I've gotten motivated to focus more on the veterans quilts because we have such a wonderful group of nurses at the veterans hospital that make sure these quilts are given to people who appreciate and love them. The nurses are so grateful to have these to give to their patients that really need a boost. I just want to make sure that they always have a supply.
We also have a great set-up at Country School Quilters to make these. We use our dues money and other fundraising money to purchase backing and batting. I used to get printed backing but now I only buy white so that I can dye the backs. Here are a few that I dyed in November and December that are all ready for some quilts. I used to do all of the quilting but now we have 4 longarmers in our group and we share the work.
I decided to do a program for January with 4 new quilt ideas and that's what I have been working on. I wanted projects that were easy and I'm even cutting a couple of kits out of each one for members who don't like to do the cutting step.
This first one is SOOOOOO easy. I decided to call it "Strength" because it's pieced in columns, or pillars....get it? I know, it's a reach, but it was late and that was the best I could do. The real point of this design was to make a quilt that would make great use of large scale prints or other "special" fabrics that just need a little framing to show them off.
For my version I used my "waste" fabrics and I think it created kind of a stained glass look. This could be easily adjusted to make a QOV or bed quilt size. I'm thinking about doing one using all of the Paula Nadelstern fabrics that I've collected with a black background. I think that could look pretty awesome. The kits I made have blue background, red bars and patriotic plaids as the feature fabrics. I think they will make a couple of really cute quilts. I could probably make about 30 kits just with my collection of waste fabrics!
The pattern, such as it is, is here.
We had a great holiday that was a perfect mix of socializing and relaxing. Now it's time to get back into some sort of productive routine. The easiest way for me to get going after a break is to work on something easy. For me, that's veteran's quilts.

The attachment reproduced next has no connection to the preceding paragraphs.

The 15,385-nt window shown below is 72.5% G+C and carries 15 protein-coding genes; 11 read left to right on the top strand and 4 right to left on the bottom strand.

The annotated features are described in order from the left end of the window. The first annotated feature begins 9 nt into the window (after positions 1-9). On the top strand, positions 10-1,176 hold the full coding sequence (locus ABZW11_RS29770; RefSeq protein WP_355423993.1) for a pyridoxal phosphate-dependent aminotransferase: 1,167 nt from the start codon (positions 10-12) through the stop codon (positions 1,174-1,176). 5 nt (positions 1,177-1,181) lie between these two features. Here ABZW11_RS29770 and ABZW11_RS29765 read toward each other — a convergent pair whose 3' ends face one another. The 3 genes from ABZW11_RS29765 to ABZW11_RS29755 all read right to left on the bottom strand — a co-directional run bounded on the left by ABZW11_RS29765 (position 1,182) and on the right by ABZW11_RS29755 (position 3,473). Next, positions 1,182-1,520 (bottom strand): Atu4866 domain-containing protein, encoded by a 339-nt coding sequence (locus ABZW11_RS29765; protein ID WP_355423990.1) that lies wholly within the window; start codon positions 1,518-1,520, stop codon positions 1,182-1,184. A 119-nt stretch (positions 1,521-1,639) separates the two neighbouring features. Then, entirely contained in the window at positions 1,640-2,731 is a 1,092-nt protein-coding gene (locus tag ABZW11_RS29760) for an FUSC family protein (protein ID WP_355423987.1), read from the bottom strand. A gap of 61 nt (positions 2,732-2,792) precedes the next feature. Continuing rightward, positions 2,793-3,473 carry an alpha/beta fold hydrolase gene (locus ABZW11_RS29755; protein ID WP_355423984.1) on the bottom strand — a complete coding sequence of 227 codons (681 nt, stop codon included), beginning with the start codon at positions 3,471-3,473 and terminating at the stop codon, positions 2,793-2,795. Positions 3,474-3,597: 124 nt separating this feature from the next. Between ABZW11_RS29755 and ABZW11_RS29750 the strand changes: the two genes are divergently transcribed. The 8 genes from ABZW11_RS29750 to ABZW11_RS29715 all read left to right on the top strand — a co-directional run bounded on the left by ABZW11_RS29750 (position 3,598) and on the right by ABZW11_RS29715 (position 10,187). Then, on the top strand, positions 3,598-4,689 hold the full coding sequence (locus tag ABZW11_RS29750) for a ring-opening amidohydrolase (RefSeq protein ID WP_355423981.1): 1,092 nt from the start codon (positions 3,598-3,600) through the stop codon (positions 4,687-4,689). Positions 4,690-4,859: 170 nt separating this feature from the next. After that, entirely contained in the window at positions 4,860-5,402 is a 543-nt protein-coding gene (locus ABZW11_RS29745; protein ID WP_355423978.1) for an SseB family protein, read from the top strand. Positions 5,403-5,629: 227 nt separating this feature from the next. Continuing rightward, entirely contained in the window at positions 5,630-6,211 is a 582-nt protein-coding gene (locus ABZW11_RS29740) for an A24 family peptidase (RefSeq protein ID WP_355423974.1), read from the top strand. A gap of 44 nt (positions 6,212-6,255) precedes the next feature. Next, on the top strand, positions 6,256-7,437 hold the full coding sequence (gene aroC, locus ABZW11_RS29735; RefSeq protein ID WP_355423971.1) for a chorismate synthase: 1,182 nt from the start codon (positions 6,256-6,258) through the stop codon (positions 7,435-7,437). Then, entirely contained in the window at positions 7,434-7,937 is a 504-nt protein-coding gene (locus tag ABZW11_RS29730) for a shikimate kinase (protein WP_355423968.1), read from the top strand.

This one was made by Sara.
My goal for 2019 is to work on more veterans quilts. We have found a wonderful department at the local VA hospital where the nurses are so grateful to have our quilts to distribute. They carefully select the recipients that really need a nice gesture. Knowing that the quilts are going to people who really will love them is all the motivation that we need. I even bought a few new pantographs to use on the veterans quilts. I like doing free motion on them but I do tend to quilt quite densely. These new pantographs will help me quilt less dense but still balanced. This one is Start Streamers from Urban Elementz and I expect that I will be using it a lot. It's perfect for patriotic quilts.
This one was made by Sharon. She's on a big personal scrap busting mission and this pattern is perfect for scraps. I think it's Jacob's Ladder.
On this quilt I used Woven Wind from Quilts Complete. Both of these patterns quilt up really quickly and I know that I'm going to use them a lot.
I have 4 of my own veterans quilts to get quilted and bound by January 8 and I have 2 more quilts from members to get quilted so I better get busy!
We had a great weekend of sewing at quilt club and I got the last 2 of my new veteran quilt patterns made up.
I'm working on these because I'm doing a program on veterans quilts for our January meeting and I want to have 4 easy patterns to share. The colors in this photo aren't quite right. The background one of my Galaxy fabrics and I love these for backgrounds. It's actually a lot more purple than this photo shows. The greens are greener and the orange is brighter in real life. I think this would look really cool in scrappy tans for a background, blue lanterns and red squares with a red binding. I cut it out one evening and sewed it together in about 5 hours.
This is the last of the 4 and I love it. It's simply 20 12"blocks. I had an overdyed black -on-white that I used for the background, the dark is dyed navy blue and the centers are from the Midnight Stash Pack. One Stash Pack was plenty for this quilt. I also pieced this in about 5 hours.